At Dad’s suggestion, they cleaned up the kitchen as an additional surprise for Mom. When the oven timer went off, Dad took the cake out, setting it on the table to cool.

Rusty and Misty looked at it. “Why is it so flat?” she asked.

“Isn’t it supposed to be bigger?” Dad asked.

Rusty shrugged. “Something went wrong.”

“Yep, and not just in the ingredients,” Dad said. “The biggest thing that went wrong here was your attitudes. An attitude of ‘I want to do it my way’ ends up making a mess. Instead of a nice chocolate cake here, I think we have a big brown brick.”

“What are we going to do?” Misty said with tears forming in her eyes. “We wanted to give Mommy a cake.”

Dad glanced at his watch again. “Maybe you two can work together on buying her one.”

“Okay!” Rusty said. He ran to get his money while Misty hurried to find some of her own.

Soon they were at the grocery store, looking through the glass display of bakery items. “I like the cake with the dolphin jumping out of it,” Rusty said.

“I think she would like the one with the rose on it,” Misty said.

“But this one has the whipped cream frosting that she likes. And…”

Dad cleared his throat.

Misty suggested, “Can we get them to make a rose one with whipped cream frosting?”

The lady behind the counter heard her question. “We can do that. What kind of cake do you want?”

“Chocolate, please,” Misty said.

“Will it take very long?” Rusty wanted to know.

“About ten minutes. We are slow tonight.”

“That will be fine, ma’am,” Dad said.

“Okay, let’s count out our money,” Rusty suggested.

“While we wait for the cake, why don’t we go pick out some ice cream to go with it?” Dad suggested.


Was Rusty being selfish to make a cake for his mom?

No. This was very thoughtful.

When the cake didn’t rise because they left out the baking powder, who’s fault was it?

Both of theirs. They shouldn’t have been selfish about who did what.

How could things have gone better in the kitchen?

How had Rusty and Misty both disobeyed Philippians 2:3?

Do you find it easy to obey this verse or not?

When have you done it wrong?

When have you done it right?

Do you think they had both learned their lesson by the time they got to the store?

Let your children learn some kitchen cooperation with
The Everything Kids’ Cookbook: From mac n cheese to double chocolate chip cookies – 90 recipes to have some finger-lickin fun
or try
Kitchen for Kids: 100 Amazing Recipes Your Children Can Really Make

Read the following scripture with the family:

Don’t Exalt Yourself

Now Jesus, going up to Jerusalem, took the twelve disciples aside on the road and said to them,

“Behold, we are going up to Jerusalem, and the Son of Man will be betrayed to the chief priests and to the scribes; and they will condemn Him to death, and deliver Him to the Gentiles to mock and to scourge and to crucify. And the third day He will rise again.”

Then the mother of Zebedee’s sons came to Him with her sons, kneeling down and asking something from Him.

And He said to her, “What do you wish?”

She said to Him, “Grant that these two sons of mine may sit, one on Your right hand and the other on the left, in Your kingdom.”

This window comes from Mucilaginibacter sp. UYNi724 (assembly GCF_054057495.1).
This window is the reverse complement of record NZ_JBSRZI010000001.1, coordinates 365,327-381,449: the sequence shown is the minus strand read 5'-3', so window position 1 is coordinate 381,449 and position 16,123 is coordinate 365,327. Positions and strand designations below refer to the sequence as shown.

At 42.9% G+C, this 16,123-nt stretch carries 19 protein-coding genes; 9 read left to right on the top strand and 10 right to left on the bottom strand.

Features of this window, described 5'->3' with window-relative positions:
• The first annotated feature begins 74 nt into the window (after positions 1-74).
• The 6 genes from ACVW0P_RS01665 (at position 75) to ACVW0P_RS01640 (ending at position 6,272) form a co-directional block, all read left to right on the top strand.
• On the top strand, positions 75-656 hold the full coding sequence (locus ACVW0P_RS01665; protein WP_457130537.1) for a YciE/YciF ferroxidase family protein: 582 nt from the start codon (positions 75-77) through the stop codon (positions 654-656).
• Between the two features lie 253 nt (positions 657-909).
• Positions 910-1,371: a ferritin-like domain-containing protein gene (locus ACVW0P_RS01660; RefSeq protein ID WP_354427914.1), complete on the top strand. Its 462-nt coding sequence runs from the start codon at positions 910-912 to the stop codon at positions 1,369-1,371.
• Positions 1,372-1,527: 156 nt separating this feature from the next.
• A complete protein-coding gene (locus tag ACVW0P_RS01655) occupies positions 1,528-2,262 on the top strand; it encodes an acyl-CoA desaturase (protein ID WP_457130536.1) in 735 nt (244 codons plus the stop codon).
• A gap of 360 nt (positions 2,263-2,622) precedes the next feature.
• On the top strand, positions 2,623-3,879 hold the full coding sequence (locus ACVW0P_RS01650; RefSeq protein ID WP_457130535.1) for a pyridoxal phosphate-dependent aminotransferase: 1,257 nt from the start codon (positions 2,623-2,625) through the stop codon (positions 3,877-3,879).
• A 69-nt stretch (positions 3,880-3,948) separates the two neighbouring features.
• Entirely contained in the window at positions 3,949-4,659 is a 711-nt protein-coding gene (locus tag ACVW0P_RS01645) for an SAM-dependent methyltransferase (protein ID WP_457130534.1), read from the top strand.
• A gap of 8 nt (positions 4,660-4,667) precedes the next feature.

But Jesus answered and said, “You do not know what you ask. Are you able to drink the cup that I am about to drink, and be baptized with the baptism that I am baptized with?”

They said to Him, “We are able.”

So He said to them, “You will indeed drink My cup, and be baptized with the baptism that I am baptized with; but to sit on My right hand and on My left is not Mine to give, but it is for those for whom it is prepared by My Father.”

And when the ten heard it, they were greatly displeased with the two brothers.

But Jesus called them to Himself and said, “You know that the rulers of the Gentiles lord it over them, and those who are great exercise authority over them. Yet it shall not be so among you; but whoever desires to become great among you, let him be your servant. And whoever desires to be first among you, let him be your slave—just as the Son of Man did not come to be served, but to serve, and to give His life a ransom for many.”

Now as they went out of Jericho, a great multitude followed Him. And behold, two blind men sitting by the road, when they heard that Jesus was passing by, cried out, saying, “Have mercy on us, O Lord, Son of David!”

Then the multitude warned them that they should be quiet; but they cried out all the more, saying, “Have mercy on us, O Lord, Son of David!”

So Jesus stood still and called them, and said, “What do you want Me to do for you?”

They said to Him, “Lord, that our eyes may be opened.”

So Jesus had compassion and touched their eyes. And immediately their eyes received sight, and they followed Him.

Matthew 20:17-34 from New King James Version, © 1983 Thomas Nelson. Used with permission.


Why did the two men ask for power?

Why do people like to be in charge of things?

Do you like to tell other people what to do?

Do you try to take control of things that aren’t your worry?

How are Christians to be different when dealing with people than others are?

How did Jesus exemplify this with the blind men?

He served their needs when He could have been enjoying the attention of the crowds.

Role play: You are sitting down to eat and a friend calls needing you to help answer a question. What do you do?

You had a fun event planned and someone calls asking for help with a broken down car, homework, etc. What should you do?


Memory Verse

Philippians 2:3

Let nothing be done through strife

or vainglory;

but in lowliness of mind

let each esteem other

better than themselves.